Eric Bahrt offers some interesting and insightful points about terrorism. The relatively recent narrative regarding what is, or is not, modern “terrorism” emerged partly as a result of the utter tragedy of 9/11, and the world’s only hyper-power finding out what it’s like to be on the receiving end of a major international terrorism incident. The ensuing, unwinnable so-called “war on terror” continues to shape the contours of the world today, with often devastating outcomes, as Mr Bahrt reminds us.
As Eric rightly informs, it’s a bit crass to start sticking labels on people before you know what the label actually means. As matters stand there are over 200 definitions of terrorism now in print, but a common thread is that a terrorist act is politically motivated, “altruistic” from the perpetrator’s point of view, is primarily conducted by sub-state actors (which is often disputed) and is designed to influence a target audience, hence the preoccupation with groups gaining as much of the “oxygen of publicity” as possible. There are many other variants, but the essence remains the same. We should also factor in what is often called “state-sponsored” terrorism.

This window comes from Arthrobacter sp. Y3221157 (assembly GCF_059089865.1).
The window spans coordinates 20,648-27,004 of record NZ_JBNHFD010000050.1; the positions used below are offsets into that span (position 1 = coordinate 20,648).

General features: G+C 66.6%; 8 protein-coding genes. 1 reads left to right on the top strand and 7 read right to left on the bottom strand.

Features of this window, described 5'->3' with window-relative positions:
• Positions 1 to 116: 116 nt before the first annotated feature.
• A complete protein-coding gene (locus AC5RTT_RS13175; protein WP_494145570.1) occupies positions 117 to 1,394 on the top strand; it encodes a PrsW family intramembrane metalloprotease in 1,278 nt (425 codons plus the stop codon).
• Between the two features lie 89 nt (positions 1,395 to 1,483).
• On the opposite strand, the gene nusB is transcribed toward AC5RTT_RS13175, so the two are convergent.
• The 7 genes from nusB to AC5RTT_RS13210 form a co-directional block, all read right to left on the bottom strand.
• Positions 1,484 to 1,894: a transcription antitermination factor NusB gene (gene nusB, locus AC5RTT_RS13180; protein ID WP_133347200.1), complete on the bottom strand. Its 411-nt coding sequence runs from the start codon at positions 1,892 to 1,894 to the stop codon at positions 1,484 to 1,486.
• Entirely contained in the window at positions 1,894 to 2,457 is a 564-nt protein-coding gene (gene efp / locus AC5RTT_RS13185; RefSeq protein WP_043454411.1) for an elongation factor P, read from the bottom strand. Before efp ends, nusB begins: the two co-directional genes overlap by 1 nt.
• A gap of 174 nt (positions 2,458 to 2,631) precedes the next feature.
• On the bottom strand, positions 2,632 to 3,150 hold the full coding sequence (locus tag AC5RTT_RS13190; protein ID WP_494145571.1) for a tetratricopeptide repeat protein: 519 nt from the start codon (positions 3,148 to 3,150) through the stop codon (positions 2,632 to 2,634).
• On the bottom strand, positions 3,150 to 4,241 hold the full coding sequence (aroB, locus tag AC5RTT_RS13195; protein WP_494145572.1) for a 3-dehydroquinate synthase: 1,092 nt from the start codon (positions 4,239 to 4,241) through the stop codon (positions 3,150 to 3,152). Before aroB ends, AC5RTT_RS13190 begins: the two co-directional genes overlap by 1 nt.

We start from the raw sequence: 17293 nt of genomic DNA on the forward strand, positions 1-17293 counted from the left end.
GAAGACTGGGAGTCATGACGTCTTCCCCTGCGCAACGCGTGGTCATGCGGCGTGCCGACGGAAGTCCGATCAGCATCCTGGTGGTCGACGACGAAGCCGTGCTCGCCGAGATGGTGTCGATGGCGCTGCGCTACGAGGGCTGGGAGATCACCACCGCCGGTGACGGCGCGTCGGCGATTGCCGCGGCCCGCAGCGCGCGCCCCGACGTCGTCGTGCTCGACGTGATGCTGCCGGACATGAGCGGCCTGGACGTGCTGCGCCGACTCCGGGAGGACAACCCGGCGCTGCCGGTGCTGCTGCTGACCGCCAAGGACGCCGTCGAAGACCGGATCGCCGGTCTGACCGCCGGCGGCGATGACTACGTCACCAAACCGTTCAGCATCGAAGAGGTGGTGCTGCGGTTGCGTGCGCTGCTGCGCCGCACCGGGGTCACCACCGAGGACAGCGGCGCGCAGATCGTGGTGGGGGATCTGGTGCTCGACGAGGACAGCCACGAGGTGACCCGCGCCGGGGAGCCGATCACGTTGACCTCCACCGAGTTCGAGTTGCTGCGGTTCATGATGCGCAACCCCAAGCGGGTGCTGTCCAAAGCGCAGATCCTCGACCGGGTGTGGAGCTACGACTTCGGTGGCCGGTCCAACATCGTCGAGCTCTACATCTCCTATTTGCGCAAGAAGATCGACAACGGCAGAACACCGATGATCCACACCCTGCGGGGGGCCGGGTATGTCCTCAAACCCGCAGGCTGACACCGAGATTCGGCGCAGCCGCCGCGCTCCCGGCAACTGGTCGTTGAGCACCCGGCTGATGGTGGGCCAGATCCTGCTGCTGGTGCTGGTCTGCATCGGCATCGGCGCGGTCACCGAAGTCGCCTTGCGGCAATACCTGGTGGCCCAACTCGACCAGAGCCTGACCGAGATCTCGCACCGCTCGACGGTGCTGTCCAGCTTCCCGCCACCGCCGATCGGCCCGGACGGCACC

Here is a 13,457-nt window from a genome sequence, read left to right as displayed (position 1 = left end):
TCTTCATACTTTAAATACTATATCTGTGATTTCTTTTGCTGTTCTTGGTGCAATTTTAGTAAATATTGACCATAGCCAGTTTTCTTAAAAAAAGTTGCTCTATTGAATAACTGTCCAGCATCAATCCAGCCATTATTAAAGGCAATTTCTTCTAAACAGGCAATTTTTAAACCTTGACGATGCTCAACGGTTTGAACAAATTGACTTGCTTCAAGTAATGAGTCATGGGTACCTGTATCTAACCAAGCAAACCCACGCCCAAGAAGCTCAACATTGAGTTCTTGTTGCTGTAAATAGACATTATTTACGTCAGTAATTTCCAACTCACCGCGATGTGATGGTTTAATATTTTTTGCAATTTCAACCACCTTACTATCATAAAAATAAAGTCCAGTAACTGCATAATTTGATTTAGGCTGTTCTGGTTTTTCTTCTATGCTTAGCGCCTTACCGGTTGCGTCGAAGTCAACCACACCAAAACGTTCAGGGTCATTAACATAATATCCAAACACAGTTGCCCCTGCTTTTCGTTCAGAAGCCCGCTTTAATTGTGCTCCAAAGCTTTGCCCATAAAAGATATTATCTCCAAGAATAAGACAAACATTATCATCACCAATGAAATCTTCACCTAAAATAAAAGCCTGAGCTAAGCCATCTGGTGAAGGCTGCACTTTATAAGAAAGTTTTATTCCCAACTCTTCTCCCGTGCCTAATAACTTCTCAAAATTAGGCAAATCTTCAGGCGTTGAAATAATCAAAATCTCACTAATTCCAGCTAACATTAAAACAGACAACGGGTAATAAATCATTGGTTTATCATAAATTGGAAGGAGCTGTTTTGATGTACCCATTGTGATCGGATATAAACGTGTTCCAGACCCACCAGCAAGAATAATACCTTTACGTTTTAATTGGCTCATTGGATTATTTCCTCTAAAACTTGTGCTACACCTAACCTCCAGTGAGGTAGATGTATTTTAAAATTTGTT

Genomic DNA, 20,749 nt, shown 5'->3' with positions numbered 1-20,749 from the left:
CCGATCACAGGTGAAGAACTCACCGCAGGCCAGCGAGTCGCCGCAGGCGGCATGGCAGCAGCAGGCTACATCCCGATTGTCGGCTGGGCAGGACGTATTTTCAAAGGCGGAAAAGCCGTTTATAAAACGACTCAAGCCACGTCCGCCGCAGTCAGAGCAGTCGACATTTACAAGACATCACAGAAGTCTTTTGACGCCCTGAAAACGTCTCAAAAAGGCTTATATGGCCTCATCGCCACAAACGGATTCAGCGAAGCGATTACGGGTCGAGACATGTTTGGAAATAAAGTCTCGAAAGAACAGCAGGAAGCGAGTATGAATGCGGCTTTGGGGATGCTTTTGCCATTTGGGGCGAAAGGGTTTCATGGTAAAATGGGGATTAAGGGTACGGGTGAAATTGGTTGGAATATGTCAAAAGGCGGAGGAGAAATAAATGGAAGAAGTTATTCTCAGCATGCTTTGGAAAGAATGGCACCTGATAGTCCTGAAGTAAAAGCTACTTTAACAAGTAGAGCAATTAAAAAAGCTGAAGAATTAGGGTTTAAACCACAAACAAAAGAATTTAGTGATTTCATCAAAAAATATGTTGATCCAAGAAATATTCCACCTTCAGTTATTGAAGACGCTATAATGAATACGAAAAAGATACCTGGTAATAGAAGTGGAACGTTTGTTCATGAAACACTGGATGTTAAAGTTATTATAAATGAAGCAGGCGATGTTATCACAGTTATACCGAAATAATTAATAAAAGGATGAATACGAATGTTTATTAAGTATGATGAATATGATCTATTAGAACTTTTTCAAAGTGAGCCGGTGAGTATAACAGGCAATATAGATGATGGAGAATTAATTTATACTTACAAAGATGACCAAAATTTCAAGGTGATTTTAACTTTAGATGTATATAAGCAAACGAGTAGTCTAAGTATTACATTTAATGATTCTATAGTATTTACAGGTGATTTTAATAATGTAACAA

A common modus operandi of modern terrorism is that these actors now prefer to take out “soft targets” (a codified euphemism for civilians) rather than hardened military or government installations, which are usually much more difficult to penetrate. The thinking behind this approach should be obvious.
If readers want to get some bona fide analysis of this topic, I would suggest reading Jason Burke’s “Al Qaeda: casting a shadow of terror”, or indeed check out anything on the subject by Walter Laqueur.